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Truckload capacity tightening viewed as inevitable Photo courtesy of VDOT

Truckload capacity tightening viewed as inevitable

Harsh winter weather combined with replacement-only truck buying, last year’s changes to hours of service (HOS) rules, and a spate of trucking company exits in the fourth quarter of 2013 is leaving TL capacity extremely limited for the short-term, according to several industry observers. And if economic activity improves even slightly in the months ahead, then a “true” TL capacity shortage may finally unfold.

In a conference call with reporters organized by Wall Street investment firm Stifel Nicolaus & Co. last week, Paul Newbourne, senior VP of operations for Armada Supply Chain Solutions, noted the difficult winter restricted TL capacity in the short term as carriers shut down equipment during storm, with others choosing not to dispatch trucks into regions where forecasts called for heavy snow and/or ice.

“That meant many fleets lost their ‘cadence’ in terms of truck availability as one storm after another affected their operations,” he explained. “While there’s also been a lot of volatility in demand, most of that’s been attributable to the weather. Yet the U.S. economy in spite of all of that continues to chug along.”

That steady economic “chugging” means that as the weather improves and the snow melts, the general longer-term trend of tightening capacity should continue to play out as the economy continues to grow –  slowly and steadily – while a tight driver supply combined with “regulatory drag” puts a damper on the ability of carriers to maintain much less add capacity.

“The onslaught of federally mandated rules and regulations, combined with a severe driver shortage brought on by ever more stringent hiring criteria and performance requirements, continues to slowly but surely tighten up the TL industry supply/demand dynamic,” Newbourne said.

In particular, HOS changes made on July 1 last year represent a “theoretical” 17% reduction in the standard work week for truck drivers, noted Rosalyn “Roz” Wilson, senior business analyst with Delcan Corp. and primary author for the annual State of Logistics report last year – with estimates on the actual productivity impact of the rule change falling somewhere between 2% and 10%.

Chris Ferrell, director of the Tompkins Supply Chain Consortium and author of a recent report entitled Trends in the Transportation Industry, a report by Tompkins Supply Chain Consortium, noted that supply and demand of TL capacity has been in balance since the end of the Great Recession despite what he called “dire and repeated” predictions from carrier executives and industry experts.

Yet he believes two things suggest that 2014 might, in fact, be the year for the capacity shortfall to truly emerge. First, a study by the American Transportation Research Institute (ATRI) suggests that 80% of surveyed carriers experienced lost productivity since the HOS rule changes in July 2013, with preliminary results suggest the hit is in the 1% to 3% range—a daunting number for an industry with notoriously low margins.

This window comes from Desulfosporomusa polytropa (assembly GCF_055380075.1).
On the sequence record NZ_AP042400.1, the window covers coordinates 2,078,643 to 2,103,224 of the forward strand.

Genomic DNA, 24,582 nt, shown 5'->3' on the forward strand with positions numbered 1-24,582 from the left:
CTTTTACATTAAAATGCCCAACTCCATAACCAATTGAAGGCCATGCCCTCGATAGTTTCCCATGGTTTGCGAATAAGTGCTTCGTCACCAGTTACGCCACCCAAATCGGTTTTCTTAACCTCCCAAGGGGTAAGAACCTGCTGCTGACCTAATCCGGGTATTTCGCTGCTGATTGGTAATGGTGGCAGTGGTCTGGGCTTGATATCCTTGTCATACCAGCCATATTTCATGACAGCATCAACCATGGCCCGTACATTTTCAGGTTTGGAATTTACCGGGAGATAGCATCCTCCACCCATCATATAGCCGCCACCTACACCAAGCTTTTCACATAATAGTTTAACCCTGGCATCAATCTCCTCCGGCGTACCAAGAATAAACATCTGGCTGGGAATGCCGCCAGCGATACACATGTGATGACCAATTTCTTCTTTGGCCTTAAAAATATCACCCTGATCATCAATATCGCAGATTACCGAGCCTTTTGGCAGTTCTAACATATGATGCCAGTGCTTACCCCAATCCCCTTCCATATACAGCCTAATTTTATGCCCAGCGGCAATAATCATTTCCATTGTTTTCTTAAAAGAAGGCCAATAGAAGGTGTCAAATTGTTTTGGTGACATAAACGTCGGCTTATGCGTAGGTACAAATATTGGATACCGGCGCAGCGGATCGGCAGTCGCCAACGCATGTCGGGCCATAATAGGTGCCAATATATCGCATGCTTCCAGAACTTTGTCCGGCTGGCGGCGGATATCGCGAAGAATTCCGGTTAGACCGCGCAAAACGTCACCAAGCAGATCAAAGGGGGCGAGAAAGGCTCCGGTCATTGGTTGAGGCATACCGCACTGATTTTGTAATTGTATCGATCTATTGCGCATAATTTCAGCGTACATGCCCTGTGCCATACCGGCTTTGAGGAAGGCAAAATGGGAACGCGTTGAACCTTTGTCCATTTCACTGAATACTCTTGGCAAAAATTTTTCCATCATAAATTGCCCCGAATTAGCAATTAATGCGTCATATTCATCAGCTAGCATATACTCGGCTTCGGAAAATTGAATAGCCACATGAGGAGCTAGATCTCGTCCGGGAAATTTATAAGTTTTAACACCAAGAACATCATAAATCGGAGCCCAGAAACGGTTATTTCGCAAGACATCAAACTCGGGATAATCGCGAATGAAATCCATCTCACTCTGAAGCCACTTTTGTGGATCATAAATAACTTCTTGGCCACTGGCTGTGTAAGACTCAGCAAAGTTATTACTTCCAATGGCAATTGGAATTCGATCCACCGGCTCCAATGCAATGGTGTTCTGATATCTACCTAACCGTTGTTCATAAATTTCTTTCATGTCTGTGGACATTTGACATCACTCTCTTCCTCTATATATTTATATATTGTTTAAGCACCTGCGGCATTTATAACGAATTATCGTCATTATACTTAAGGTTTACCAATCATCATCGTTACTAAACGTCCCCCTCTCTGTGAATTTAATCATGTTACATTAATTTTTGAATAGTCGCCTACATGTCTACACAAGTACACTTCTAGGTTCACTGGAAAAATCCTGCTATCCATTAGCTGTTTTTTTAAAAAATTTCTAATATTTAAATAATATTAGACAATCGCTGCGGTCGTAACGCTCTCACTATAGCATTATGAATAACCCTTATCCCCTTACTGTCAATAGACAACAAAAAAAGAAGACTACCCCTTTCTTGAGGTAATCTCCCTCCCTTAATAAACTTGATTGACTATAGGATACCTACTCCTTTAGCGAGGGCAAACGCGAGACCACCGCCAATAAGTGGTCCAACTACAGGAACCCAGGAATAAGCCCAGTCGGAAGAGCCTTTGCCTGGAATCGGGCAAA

“A larger concern to shippers may be the impact the 34-hour restart and mandatory break after 8 hours may have on individual drivers,” he said. “Of the 2,300 drivers surveyed, 82.5% indicated that the new HOS rules have had a negative impact on their quality of life. Also, 67% report a decrease in wages earned since the rules took effect.”

The second issue is the economy is starting to get some consistency in its growth numbers. In the third quarter of 2013 gross domestic product (GDP) grew 3.6% -- and the fact that this is only the fourth time GDP exceeded 3% growth in the past 18 quarters is a big reason why transportation supply and demand has remained in equilibrium.

“But if the economy starts posting consistent growth at a time when carriers’ expenses are increasing and drivers’ pay is decreasing, capacity will disappear quickly and shippers could be caught off guard,” Ferrell warned. “If the next prediction comes true, the capacity issue will be exacerbated further.”

John Larkin, Stifel’s managing director and head of transportation capital markets research, added during the Newbourne conference call that a “rash” to trucking company bankruptcies and exits in the fourth quarter last year is worsening the capacity situation further.

“We are also reducing [earnings] estimates for the first quarter the across-the-board as the prolonged winter and severe weather conditions have materially and negatively impacted operations for the majority of transportation companies under our coverage,” he added. “While we had anticipated some headwinds in the quarter, the impact has clearly been greater than many companies had expected and that we had modeled. In total, we are reducing estimates on 13 of the 24 companies under our direct coverage.”

“This is why we think the outlook for tighter capacity is more likely,” added Armada’s Newbourne. “Carriers will also be much more selective in choosing types of freight and customers. This is why we’re heading into a TL capacity shortage and inflationary [truck freight] rate environment.”

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